”Brilliant minds working at half capacity."
As I get older and I stop paying attention to certain things in the world around me, there are fewer and fewer times when I’m on the list of “smartest guys in the room,” and I’m okay with that. I don’t chew tables and I don’t try to walk with both feet going forward at the same time, so I do all right. In CBS’ revved-up new drama Scorpion, viewers enter the world of someone who is always the smartest guy within thousands of square miles of the room. His name is Walter O’Brien (Elyes Gabel), and his emotions are unbalanced.
Based on a true story spun into a series by Breakout Kings creator Nick Santora, Scorpion kicks things off with a real incident from Walter’s childhood, where he hacked into NASA in order to get some wall decorations, only to find himself staring down the barrel of many guns. As an adult, Walter hasn’t quite found his calling yet, despite being able to tell you the etymology of the word “calling” and the muscles that need to be worked in order to say “calling.” He’s got an IQ of a hundred-and-whoop-dee-doo, and when he isn’t installing WiFi in diners, he’s cooking up coding prospects with his cyber-squad of talent-specific masterminds.
There’s the “mechanical prodigy” Happy Quinn (Jadyn Wong), who’s better at putting a computer together than typing on it. The “human calculator” Sylvester Dodd is a whiz with numbers and is always there to keep you current on what the probability of a certain event happening is. Then there’s the “world class shrink” Toby Curtis (Eddie Kaye Thomas), the one who can tell at what age you experienced your worst trauma simply by how you parted your hair. They’re the Mods Squad.
For me, the “this is how smart people talk” dialogue was insufferable at times, and laughable at others, like Limitless playing inside of a box of mirrors. But I can’t deny the episode has a solid hook to sink one’s attention span into. Robert Patrick shows up as Homeland Security’s Cabe Gallo, who worked with Walter during a tragic event in the past, and delivers news that LAX experienced problems during a software upgrade and now all communication is down between the airport and the planes above. Fright! Instead of just popping by to let Walter know, Gallo actually wants him to take control of this ridiculously high-risk assignment. But it’s okay, because he did background checks on everybody.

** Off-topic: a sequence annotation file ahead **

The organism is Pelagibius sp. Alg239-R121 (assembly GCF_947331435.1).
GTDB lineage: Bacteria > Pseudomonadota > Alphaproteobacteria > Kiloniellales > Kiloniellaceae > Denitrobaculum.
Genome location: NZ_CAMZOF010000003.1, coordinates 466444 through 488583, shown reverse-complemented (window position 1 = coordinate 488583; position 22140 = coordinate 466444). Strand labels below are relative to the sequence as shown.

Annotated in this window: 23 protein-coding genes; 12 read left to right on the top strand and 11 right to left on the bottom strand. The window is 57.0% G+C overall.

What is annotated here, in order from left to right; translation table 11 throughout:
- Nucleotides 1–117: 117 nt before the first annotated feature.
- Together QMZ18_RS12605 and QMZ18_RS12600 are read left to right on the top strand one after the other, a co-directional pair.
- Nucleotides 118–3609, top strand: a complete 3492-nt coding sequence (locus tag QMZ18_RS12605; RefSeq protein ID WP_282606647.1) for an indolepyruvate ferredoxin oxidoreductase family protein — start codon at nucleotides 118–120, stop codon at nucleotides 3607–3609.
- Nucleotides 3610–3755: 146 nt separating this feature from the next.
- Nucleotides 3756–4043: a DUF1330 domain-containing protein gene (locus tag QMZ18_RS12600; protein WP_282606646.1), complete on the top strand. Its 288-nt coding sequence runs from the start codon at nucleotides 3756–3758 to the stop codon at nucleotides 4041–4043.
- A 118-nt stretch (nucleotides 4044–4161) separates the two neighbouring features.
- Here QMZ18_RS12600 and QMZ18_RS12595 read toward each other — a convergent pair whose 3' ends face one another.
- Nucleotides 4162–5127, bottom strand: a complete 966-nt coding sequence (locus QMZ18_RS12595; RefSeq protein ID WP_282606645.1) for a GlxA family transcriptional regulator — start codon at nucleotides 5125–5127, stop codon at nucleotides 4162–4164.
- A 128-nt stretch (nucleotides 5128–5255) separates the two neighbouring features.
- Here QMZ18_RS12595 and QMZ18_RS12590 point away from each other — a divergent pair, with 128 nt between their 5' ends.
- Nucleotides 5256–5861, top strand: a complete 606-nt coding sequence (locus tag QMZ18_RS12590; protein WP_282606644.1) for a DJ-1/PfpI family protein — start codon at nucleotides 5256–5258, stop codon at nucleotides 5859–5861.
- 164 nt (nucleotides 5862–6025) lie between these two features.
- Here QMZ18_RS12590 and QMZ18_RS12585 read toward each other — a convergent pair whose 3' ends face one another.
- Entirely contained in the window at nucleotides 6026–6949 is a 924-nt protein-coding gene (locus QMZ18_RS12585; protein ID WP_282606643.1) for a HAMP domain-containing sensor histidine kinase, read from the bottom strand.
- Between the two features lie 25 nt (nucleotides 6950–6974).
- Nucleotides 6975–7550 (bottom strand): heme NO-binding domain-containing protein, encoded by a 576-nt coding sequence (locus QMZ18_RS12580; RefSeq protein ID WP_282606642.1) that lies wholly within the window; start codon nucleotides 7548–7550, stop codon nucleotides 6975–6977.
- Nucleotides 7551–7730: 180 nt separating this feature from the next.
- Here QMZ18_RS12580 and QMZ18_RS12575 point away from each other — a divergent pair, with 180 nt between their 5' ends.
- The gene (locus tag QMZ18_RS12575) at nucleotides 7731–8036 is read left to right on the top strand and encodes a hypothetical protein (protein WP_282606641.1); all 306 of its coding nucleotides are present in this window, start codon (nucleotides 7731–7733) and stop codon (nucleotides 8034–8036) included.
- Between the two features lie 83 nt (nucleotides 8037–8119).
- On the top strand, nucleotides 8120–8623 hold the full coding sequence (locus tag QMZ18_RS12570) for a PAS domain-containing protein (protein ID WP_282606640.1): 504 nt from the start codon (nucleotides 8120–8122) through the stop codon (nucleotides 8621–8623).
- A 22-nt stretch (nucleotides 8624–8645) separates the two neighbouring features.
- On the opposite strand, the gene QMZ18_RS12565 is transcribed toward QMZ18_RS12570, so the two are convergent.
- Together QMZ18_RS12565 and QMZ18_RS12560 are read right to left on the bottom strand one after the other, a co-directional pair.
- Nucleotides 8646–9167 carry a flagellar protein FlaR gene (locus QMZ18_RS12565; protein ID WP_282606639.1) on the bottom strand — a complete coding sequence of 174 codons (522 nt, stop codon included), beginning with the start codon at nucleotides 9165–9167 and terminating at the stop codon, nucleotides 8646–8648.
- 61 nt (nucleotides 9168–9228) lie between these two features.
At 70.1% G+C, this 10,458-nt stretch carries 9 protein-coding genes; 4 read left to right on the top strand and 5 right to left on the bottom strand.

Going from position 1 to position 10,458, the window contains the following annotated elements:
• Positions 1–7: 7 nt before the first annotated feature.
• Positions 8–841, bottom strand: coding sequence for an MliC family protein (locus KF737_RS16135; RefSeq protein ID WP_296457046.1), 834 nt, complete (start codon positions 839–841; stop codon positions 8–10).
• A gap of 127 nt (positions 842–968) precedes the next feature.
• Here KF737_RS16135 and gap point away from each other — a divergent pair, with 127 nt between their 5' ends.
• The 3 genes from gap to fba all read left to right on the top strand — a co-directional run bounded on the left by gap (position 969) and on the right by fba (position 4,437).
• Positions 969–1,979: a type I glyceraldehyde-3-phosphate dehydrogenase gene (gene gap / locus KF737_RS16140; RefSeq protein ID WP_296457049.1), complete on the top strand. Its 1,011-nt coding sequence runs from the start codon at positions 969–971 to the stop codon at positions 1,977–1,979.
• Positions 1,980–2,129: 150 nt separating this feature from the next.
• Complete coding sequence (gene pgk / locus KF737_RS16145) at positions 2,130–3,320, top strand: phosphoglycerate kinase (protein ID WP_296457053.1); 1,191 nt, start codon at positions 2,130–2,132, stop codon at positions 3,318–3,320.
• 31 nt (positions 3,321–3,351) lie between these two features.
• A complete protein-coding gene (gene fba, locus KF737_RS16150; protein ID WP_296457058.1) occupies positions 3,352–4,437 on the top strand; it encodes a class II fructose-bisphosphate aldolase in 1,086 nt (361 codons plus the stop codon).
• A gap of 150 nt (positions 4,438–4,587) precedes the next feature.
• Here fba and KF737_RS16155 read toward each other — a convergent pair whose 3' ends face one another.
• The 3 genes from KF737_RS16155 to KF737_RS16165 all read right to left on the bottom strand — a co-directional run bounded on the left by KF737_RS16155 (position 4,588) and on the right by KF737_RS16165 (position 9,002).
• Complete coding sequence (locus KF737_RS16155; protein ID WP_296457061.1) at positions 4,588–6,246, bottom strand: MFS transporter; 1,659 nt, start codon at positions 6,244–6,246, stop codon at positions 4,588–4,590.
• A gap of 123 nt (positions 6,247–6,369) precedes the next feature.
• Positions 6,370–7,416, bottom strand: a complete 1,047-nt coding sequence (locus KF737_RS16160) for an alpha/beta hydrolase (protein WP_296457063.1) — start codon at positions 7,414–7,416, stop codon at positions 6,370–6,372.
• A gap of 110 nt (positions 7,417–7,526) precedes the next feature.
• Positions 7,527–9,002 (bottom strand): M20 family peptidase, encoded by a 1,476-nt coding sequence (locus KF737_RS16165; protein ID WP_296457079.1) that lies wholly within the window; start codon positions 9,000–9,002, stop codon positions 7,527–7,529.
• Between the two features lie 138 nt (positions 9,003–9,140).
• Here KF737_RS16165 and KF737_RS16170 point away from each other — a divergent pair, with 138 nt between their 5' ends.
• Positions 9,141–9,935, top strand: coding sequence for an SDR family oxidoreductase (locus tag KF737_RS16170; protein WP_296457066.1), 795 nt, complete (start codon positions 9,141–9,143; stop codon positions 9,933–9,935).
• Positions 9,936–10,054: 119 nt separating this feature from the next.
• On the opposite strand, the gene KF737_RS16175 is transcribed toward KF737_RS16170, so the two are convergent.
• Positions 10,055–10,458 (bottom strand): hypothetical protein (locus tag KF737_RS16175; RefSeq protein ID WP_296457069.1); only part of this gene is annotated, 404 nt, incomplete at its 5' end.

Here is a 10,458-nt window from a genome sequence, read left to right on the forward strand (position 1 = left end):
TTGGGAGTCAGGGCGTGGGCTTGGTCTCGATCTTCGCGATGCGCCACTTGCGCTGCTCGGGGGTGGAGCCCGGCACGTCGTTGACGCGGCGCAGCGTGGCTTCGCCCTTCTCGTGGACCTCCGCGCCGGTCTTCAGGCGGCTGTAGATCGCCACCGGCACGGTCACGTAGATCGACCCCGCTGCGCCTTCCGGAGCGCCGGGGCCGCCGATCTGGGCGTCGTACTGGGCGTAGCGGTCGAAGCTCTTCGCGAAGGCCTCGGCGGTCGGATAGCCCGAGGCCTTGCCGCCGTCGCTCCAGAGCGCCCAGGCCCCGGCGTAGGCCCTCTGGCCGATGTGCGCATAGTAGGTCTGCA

As ludicrous as it all sounds, and is, there are times when genuine suspense and anxiety creep in, allowing me to just sit back and ride along. Especially during that purely bonkers climax, but also for a speedy drive through town during which I kept one eye closed. The latter scene is put in gear by Paige Dineen (Katharine McPhee), the waitress at the diner that becomes the operation’s central headquarters, due to Walter’s impeccable WiFi skills.
I might have been able to accept Toby’s goofy jokes and Sylvester’s nervous energy had Paige not been a part of this. She and Walter have instant tension over her son, who is probably a genius just like Walter. I don’t recall hearing the word “autistic” used during the episode, though there is a Rain Man joke, but autism is clearly at the heart of this part of the story and that’s wonderful. I just wish it was presented in a way that didn’t involve this fish out of smartwater character joining the team.
This wasn’t a great pilot, but Scorpion could definitely become something fun to zone out on. Justin Lin of the Fast and Furious franchise directed the pilot, and his touch was a major source of the palpable tension. Maybe things will get better as it goes along. I’m not smart enough to figure out the odds on that happening. But I’ll say that any show wasting Ernie Hudson on such a lameass role deserves to be viewed with intensive scrutiny.
Nick is a Cajun Country native, and is often asked why he doesn't sound like that's the case. His love for his wife and daughters is almost equaled by his love of gasp-for-breath laughter and gasp-for-breath horror. A lifetime spent in the vicinity of a television screen led to his current dream job, as well as his knowledge of too many TV themes and ad jingles.
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